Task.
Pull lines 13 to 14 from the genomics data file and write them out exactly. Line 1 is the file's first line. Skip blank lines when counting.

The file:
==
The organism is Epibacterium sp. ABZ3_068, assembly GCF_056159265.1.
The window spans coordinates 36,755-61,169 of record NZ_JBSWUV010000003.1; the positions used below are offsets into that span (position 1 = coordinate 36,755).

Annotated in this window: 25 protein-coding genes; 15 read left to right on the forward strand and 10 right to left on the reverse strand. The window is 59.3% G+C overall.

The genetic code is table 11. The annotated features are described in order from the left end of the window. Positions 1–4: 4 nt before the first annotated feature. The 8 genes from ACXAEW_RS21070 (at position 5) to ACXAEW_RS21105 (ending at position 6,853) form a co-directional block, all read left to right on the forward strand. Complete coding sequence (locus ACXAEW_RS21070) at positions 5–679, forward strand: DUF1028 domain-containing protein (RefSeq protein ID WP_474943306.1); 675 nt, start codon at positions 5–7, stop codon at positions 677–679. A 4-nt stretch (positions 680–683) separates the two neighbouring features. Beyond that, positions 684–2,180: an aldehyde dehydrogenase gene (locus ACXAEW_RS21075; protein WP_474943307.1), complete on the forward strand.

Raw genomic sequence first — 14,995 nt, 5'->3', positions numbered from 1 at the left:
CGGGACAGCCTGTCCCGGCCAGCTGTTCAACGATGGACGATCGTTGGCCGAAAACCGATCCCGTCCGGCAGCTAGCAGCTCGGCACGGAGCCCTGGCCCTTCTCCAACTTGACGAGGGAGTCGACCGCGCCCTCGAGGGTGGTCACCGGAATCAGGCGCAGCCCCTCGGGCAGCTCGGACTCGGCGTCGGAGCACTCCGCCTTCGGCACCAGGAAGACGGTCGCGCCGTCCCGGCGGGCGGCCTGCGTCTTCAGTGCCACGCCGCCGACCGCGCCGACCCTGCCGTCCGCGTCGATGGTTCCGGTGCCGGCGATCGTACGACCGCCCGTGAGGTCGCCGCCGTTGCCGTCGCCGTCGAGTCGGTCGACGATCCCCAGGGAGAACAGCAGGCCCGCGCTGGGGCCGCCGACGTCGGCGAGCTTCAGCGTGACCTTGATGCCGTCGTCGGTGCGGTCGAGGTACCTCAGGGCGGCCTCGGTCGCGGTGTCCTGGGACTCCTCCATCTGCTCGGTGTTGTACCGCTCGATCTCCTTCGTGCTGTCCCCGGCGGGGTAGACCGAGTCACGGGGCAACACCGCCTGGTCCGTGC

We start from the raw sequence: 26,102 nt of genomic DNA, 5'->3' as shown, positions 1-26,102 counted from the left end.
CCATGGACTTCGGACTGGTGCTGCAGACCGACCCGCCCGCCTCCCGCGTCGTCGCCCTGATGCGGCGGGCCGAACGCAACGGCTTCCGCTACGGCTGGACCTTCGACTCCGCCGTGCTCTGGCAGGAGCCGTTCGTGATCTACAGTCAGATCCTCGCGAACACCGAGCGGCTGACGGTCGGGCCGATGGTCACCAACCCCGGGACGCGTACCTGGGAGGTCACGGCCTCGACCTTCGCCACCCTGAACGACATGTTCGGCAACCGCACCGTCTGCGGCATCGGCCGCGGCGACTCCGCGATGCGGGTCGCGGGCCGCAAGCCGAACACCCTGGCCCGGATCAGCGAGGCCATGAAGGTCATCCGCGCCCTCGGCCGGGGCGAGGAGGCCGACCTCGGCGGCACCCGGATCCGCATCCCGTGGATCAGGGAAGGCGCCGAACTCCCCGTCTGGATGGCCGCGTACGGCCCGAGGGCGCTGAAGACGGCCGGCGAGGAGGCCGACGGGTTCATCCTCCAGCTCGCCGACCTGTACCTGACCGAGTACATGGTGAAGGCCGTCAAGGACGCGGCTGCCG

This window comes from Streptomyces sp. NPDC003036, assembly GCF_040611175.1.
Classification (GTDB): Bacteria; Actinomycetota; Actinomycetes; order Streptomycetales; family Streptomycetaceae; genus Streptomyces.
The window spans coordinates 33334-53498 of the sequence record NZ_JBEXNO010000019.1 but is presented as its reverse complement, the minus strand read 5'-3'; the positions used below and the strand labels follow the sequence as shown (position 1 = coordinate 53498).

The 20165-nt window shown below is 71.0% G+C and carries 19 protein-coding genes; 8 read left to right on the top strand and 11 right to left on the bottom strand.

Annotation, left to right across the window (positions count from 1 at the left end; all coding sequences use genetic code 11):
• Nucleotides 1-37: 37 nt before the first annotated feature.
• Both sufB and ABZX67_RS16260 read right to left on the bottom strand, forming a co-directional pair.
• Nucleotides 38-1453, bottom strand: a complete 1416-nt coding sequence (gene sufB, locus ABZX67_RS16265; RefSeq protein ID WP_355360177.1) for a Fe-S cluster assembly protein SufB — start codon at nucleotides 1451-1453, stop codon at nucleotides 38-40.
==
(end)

Annotation, left to right across the window (positions count from 1 at the left end; all coding sequences use genetic code 11):
• Nucleotides 1-37: 37 nt before the first annotated feature.